Conifer. Height 200`. Trunk diameter 5`-12`. Very long lived, a 500 year old Douglas fir is not unusual. It is also a very rapid grower. Distribution on the Pacific Coast from British Columbia, Canada south through Washington, Oregon into California south to Monterey. It ranges eastward into the Rocky Mountains. It is the state tree of Oregon. The largest Douglas fir is believed to live in Olympic National Park in Washington. Douglas fir is one of the best timber trees on earth.
The Douglas fir is both big and beautiful; very handsome by anyone`s standard. But it is the foresters` idea of perfection: very tall with a thick trunk tapering up gradually with no branches for the first 100 feet. The wood of the Douglas fir varies in weight and density but it is classified as a softwood. It is moderately hard, however, and exceptionally strong. The many grades of this very useful wood are listed below. Generally the wood can be described as straight grained; pale cream to light orange-red in color. It works readily and easily with both hand tools and machinery. The properties of this wood suit it perfectly to many forms of construction needs.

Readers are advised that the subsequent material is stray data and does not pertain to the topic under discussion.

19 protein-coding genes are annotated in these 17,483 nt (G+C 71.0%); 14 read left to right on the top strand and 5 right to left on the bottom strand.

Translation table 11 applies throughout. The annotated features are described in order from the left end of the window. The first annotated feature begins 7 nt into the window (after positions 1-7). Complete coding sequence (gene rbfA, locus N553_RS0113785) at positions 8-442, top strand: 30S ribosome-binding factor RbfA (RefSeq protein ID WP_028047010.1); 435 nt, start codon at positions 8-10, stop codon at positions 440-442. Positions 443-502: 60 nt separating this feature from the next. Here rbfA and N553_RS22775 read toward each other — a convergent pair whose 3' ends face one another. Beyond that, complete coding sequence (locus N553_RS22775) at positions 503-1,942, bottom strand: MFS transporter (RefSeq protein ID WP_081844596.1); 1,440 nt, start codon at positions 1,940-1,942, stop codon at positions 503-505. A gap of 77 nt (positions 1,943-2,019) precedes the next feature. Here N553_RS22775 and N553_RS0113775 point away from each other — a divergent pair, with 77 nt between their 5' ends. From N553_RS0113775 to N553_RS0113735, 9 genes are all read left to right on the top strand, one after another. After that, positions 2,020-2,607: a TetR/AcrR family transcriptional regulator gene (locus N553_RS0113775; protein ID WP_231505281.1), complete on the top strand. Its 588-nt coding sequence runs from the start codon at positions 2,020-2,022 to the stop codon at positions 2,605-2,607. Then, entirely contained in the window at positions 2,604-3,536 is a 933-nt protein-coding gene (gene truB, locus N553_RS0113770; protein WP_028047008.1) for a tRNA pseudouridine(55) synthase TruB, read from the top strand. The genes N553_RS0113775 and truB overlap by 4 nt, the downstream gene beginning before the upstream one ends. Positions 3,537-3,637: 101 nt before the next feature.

The sheer volume of the Douglas fir wood produced is permitted by the very large size of the tree. Much of Douglas fir is sold in the form of plywood. Both plywood and lumber are available in almost all grades
Listed here are the seven classes of Douglas fir with recommended uses.
SUPERIOR FINISH: The highest grade. Many pieces absolutely clear. Used for interior trim and cabinet work where the finest appearance is important. Often finished natural, or can be stained or painted.
PRIME FINISH: Fine appearance. Ideally suited to applications where requirements are less exacting: trim, flooring, doors, sash.
E FINISH: Has some knots. Widely used where cross cutting and ripping is necessary.
SELECT MERCHANTABLE: Intended for use in housing and light construction when appearance is a consideration.
CONSTRUCTION: Intended for heavy construction. Widely used for joists and rafters.
STANDARD: Available in large quantities and more widely used than all other grades for general construction. Used for joists, rafters and studs.
UTILITY: Selected for utility value where appearance is not important. Combines a high degree of usefulness at a low cost for general construction where building codes allow.